The initial invasion footage of the columns going to Kyiv? Yikes. Just makes my soul hurt, and watching all the infantry hypothermically laying around and dying of exposure to the elements, drones, and grenades? I would feel sorry for them, if they weren’t on someone else’s territory conducting what amounts to a nation-state level drive-by…

  5. “I think some of the Iraqi units we dealt with in 2003 actually looked better, and did more of a professional job.”


    Ouch! That’s got to hurt. I suppose when you have an organisation which suppresses initiative and promotes yes men decade after decade, you end up with the Russian army. Other armies too, but perhaps to a lesser extent.

    • Give us a few more years of “gender initiatives”, and we’ll look just like the Russians.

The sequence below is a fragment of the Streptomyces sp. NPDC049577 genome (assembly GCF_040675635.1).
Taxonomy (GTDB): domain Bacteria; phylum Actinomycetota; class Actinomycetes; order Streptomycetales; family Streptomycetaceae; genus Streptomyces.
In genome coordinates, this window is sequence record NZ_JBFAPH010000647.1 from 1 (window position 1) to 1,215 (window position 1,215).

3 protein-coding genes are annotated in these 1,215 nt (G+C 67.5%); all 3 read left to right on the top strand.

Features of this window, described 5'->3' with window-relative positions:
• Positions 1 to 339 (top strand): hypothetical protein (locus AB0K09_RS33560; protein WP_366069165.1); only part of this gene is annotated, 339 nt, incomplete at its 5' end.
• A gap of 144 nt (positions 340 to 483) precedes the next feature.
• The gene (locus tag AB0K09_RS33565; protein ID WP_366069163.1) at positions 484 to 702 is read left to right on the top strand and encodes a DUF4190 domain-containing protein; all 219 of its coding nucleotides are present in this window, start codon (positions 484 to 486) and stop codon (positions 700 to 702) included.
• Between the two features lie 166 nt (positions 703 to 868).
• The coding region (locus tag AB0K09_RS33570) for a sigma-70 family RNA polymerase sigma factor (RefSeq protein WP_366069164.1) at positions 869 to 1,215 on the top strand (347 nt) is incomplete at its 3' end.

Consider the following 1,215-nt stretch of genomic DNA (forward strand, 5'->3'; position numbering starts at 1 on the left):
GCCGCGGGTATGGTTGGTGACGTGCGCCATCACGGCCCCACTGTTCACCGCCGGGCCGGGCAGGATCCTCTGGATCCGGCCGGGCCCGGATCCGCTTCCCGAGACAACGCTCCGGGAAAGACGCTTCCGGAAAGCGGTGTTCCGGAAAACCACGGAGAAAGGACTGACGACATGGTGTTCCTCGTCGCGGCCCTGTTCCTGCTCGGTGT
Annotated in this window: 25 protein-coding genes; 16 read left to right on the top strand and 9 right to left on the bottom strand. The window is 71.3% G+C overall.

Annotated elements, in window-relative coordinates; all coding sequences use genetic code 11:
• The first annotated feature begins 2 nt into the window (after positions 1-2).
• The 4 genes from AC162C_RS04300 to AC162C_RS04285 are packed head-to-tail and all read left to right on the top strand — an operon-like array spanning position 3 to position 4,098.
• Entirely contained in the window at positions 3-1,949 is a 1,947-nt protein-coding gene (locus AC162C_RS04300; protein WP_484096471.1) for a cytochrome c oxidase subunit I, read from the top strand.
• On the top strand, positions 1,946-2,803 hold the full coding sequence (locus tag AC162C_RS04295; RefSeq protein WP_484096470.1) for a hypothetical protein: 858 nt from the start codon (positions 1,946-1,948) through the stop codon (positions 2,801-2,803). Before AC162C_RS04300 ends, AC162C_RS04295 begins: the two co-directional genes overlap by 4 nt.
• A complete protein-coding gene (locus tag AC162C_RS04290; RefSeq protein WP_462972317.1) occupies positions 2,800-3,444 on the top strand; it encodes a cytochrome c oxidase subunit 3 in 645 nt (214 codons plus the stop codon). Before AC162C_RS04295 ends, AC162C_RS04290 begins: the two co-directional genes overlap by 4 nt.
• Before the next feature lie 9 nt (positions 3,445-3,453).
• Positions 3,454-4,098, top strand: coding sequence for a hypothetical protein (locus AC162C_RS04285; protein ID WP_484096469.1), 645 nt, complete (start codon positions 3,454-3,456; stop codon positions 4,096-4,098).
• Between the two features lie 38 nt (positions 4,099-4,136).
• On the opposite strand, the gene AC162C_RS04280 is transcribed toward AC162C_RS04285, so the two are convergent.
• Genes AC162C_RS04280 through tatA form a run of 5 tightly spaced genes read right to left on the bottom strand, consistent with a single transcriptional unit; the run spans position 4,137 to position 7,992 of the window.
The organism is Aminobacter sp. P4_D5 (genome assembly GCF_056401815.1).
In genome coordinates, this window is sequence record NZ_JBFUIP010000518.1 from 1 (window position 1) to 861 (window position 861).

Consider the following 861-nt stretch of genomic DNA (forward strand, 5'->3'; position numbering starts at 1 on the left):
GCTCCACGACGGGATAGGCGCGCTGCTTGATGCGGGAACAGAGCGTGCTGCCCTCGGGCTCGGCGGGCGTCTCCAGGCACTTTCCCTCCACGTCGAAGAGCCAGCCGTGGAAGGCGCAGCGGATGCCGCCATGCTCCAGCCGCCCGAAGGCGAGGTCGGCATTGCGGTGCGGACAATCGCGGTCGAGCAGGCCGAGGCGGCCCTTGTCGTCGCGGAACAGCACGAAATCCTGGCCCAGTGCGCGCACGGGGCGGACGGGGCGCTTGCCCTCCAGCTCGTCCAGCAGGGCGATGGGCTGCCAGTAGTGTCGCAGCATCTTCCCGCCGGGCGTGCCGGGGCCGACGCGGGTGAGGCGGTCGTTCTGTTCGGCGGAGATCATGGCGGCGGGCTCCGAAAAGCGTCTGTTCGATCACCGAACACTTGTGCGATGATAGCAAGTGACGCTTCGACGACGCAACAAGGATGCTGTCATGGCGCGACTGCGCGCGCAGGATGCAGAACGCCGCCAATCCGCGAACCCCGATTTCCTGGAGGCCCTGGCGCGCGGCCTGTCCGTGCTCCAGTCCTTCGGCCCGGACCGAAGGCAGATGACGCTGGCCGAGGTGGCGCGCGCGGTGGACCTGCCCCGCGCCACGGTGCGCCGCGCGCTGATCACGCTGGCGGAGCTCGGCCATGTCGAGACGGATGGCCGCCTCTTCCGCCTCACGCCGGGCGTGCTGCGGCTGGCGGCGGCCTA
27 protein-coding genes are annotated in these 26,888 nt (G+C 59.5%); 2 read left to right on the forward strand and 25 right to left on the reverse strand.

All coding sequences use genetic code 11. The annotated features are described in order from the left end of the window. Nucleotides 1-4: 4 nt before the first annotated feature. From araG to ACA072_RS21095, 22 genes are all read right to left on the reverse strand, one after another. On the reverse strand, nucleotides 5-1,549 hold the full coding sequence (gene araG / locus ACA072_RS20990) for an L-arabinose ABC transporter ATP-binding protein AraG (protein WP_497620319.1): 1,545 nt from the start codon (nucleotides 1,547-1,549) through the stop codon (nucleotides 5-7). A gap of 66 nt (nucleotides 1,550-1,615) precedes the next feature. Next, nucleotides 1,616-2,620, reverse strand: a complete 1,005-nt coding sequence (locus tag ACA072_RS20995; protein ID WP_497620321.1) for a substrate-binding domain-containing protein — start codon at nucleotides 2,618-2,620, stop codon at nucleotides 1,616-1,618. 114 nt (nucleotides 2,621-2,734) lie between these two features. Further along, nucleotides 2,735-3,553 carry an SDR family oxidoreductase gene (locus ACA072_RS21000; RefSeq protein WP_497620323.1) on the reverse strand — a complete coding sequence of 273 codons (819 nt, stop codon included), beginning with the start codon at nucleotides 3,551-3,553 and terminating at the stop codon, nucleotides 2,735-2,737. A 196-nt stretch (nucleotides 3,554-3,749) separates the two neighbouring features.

Readiness and fitness for combat are highly perishable things that you have to continually pay attention to maintaining, as well as grounding them in reality through occasional real-world combat. Don’t do it? You’re going to look a lot like what Russia is looking like, right now. Could be us, with a little more “reality neglect”.

      • Kirk:

        Agreed, it is too easy to look down on the Russians. Sleepy Joe and his bitch Thoroughly Modern Millie are busy hollowing out the martial tradition of the US armed forces. I doubt the 101st Screaming Queens and the USS Genderqueer will strike fear into China much.